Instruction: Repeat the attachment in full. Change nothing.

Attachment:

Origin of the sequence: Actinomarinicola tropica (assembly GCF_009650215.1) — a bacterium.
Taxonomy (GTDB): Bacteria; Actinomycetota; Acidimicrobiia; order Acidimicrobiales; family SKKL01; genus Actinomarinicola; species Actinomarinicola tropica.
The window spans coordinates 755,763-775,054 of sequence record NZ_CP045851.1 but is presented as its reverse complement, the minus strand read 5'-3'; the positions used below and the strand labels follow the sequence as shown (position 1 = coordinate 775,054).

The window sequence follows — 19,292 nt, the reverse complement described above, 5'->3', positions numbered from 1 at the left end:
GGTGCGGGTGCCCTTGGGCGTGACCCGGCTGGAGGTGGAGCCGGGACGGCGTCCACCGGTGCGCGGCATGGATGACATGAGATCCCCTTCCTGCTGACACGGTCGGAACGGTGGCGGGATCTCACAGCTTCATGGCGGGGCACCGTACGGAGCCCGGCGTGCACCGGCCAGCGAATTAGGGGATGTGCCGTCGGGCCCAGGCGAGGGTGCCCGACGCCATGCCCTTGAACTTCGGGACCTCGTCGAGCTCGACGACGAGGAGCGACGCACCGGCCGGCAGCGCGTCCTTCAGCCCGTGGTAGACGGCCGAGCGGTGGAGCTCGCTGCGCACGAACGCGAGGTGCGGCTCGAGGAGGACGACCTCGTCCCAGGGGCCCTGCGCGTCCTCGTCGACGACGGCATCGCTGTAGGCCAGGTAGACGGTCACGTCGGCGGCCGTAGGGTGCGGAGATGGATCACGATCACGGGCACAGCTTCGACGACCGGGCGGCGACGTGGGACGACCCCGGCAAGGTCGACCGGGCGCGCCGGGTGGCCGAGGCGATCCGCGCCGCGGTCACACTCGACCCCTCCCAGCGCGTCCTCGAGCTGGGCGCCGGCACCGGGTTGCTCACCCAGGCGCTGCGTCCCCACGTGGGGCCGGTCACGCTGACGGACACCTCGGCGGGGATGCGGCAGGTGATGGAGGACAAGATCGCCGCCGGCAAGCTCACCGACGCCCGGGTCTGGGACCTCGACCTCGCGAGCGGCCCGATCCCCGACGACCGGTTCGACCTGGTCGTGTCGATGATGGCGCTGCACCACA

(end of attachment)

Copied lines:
Origin of the sequence: Actinomarinicola tropica (assembly GCF_009650215.1) — a bacterium.
Taxonomy (GTDB): Bacteria; Actinomycetota; Acidimicrobiia; order Acidimicrobiales; family SKKL01; genus Actinomarinicola; species Actinomarinicola tropica.
The window spans coordinates 755,763-775,054 of sequence record NZ_CP045851.1 but is presented as its reverse complement, the minus strand read 5'-3'; the positions used below and the strand labels follow the sequence as shown (position 1 = coordinate 775,054).

The window sequence follows — 19,292 nt, the reverse complement described above, 5'->3', positions numbered from 1 at the left end:
GGTGCGGGTGCCCTTGGGCGTGACCCGGCTGGAGGTGGAGCCGGGACGGCGTCCACCGGTGCGCGGCATGGATGACATGAGATCCCCTTCCTGCTGACACGGTCGGAACGGTGGCGGGATCTCACAGCTTCATGGCGGGGCACCGTACGGAGCCCGGCGTGCACCGGCCAGCGAATTAGGGGATGTGCCGTCGGGCCCAGGCGAGGGTGCCCGACGCCATGCCCTTGAACTTCGGGACCTCGTCGAGCTCGACGACGAGGAGCGACGCACCGGCCGGCAGCGCGTCCTTCAGCCCGTGGTAGACGGCCGAGCGGTGGAGCTCGCTGCGCACGAACGCGAGGTGCGGCTCGAGGAGGACGACCTCGTCCCAGGGGCCCTGCGCGTCCTCGTCGACGACGGCATCGCTGTAGGCCAGGTAGACGGTCACGTCGGCGGCCGTAGGGTGCGGAGATGGATCACGATCACGGGCACAGCTTCGACGACCGGGCGGCGACGTGGGACGACCCCGGCAAGGTCGACCGGGCGCGCCGGGTGGCCGAGGCGATCCGCGCCGCGGTCACACTCGACCCCTCCCAGCGCGTCCTCGAGCTGGGCGCCGGCACCGGGTTGCTCACCCAGGCGCTGCGTCCCCACGTGGGGCCGGTCACGCTGACGGACACCTCGGCGGGGATGCGGCAGGTGATGGAGGACAAGATCGCCGCCGGCAAGCTCACCGACGCCCGGGTCTGGGACCTCGACCTCGCGAGCGGCCCGATCCCCGACGACCGGTTCGACCTGGTCGTGTCGATGATGGCGCTGCACCACA